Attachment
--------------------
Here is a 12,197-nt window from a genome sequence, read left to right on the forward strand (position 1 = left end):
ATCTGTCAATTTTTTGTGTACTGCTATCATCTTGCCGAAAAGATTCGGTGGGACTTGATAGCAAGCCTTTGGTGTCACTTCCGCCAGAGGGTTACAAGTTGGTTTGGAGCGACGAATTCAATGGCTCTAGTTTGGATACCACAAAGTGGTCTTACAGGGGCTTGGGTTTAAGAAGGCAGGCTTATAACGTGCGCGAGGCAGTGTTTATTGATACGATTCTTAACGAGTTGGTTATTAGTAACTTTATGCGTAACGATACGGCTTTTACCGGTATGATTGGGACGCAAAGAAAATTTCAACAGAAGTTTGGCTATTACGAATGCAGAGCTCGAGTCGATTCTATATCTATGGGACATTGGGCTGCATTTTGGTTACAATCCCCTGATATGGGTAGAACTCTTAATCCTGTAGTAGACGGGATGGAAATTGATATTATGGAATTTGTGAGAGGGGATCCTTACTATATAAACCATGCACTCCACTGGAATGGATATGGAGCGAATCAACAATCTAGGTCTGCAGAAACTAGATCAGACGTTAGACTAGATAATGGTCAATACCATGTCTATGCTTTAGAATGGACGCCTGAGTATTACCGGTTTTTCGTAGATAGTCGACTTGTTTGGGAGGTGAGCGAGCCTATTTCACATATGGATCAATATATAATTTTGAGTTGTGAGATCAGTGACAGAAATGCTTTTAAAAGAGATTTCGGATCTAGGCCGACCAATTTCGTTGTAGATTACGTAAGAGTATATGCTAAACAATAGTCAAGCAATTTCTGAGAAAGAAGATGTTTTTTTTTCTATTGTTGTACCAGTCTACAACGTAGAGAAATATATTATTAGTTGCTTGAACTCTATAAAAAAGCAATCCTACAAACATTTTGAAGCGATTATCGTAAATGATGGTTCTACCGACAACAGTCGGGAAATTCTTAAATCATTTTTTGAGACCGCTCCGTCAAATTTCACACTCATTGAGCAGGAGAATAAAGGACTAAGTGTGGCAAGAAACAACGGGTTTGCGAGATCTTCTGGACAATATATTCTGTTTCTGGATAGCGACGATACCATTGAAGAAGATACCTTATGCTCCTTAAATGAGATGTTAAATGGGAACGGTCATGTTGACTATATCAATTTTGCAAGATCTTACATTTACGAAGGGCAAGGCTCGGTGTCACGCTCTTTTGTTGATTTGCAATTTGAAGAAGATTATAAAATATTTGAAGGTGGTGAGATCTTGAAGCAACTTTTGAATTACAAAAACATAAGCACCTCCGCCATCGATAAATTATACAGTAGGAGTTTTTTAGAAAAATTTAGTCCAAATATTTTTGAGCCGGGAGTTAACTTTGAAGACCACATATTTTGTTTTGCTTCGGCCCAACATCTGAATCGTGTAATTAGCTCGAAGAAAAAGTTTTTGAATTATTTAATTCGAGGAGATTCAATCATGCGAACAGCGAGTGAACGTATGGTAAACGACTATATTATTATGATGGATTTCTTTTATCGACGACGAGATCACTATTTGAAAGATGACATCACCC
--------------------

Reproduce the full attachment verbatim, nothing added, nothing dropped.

Here is a 12,197-nt window from a genome sequence, read left to right on the forward strand (position 1 = left end):
ATCTGTCAATTTTTTGTGTACTGCTATCATCTTGCCGAAAAGATTCGGTGGGACTTGATAGCAAGCCTTTGGTGTCACTTCCGCCAGAGGGTTACAAGTTGGTTTGGAGCGACGAATTCAATGGCTCTAGTTTGGATACCACAAAGTGGTCTTACAGGGGCTTGGGTTTAAGAAGGCAGGCTTATAACGTGCGCGAGGCAGTGTTTATTGATACGATTCTTAACGAGTTGGTTATTAGTAACTTTATGCGTAACGATACGGCTTTTACCGGTATGATTGGGACGCAAAGAAAATTTCAACAGAAGTTTGGCTATTACGAATGCAGAGCTCGAGTCGATTCTATATCTATGGGACATTGGGCTGCATTTTGGTTACAATCCCCTGATATGGGTAGAACTCTTAATCCTGTAGTAGACGGGATGGAAATTGATATTATGGAATTTGTGAGAGGGGATCCTTACTATATAAACCATGCACTCCACTGGAATGGATATGGAGCGAATCAACAATCTAGGTCTGCAGAAACTAGATCAGACGTTAGACTAGATAATGGTCAATACCATGTCTATGCTTTAGAATGGACGCCTGAGTATTACCGGTTTTTCGTAGATAGTCGACTTGTTTGGGAGGTGAGCGAGCCTATTTCACATATGGATCAATATATAATTTTGAGTTGTGAGATCAGTGACAGAAATGCTTTTAAAAGAGATTTCGGATCTAGGCCGACCAATTTCGTTGTAGATTACGTAAGAGTATATGCTAAACAATAGTCAAGCAATTTCTGAGAAAGAAGATGTTTTTTTTTCTATTGTTGTACCAGTCTACAACGTAGAGAAATATATTATTAGTTGCTTGAACTCTATAAAAAAGCAATCCTACAAACATTTTGAAGCGATTATCGTAAATGATGGTTCTACCGACAACAGTCGGGAAATTCTTAAATCATTTTTTGAGACCGCTCCGTCAAATTTCACACTCATTGAGCAGGAGAATAAAGGACTAAGTGTGGCAAGAAACAACGGGTTTGCGAGATCTTCTGGACAATATATTCTGTTTCTGGATAGCGACGATACCATTGAAGAAGATACCTTATGCTCCTTAAATGAGATGTTAAATGGGAACGGTCATGTTGACTATATCAATTTTGCAAGATCTTACATTTACGAAGGGCAAGGCTCGGTGTCACGCTCTTTTGTTGATTTGCAATTTGAAGAAGATTATAAAATATTTGAAGGTGGTGAGATCTTGAAGCAACTTTTGAATTACAAAAACATAAGCACCTCCGCCATCGATAAATTATACAGTAGGAGTTTTTTAGAAAAATTTAGTCCAAATATTTTTGAGCCGGGAGTTAACTTTGAAGACCACATATTTTGTTTTGCTTCGGCCCAACATCTGAATCGTGTAATTAGCTCGAAGAAAAAGTTTTTGAATTATTTAATTCGAGGAGATTCAATCATGCGAACAGCGAGTGAACGTATGGTAAACGACTATATTATTATGATGGATTTCTTTTATCGACGACGAGATCACTATTTGAAAGATGACATCACCC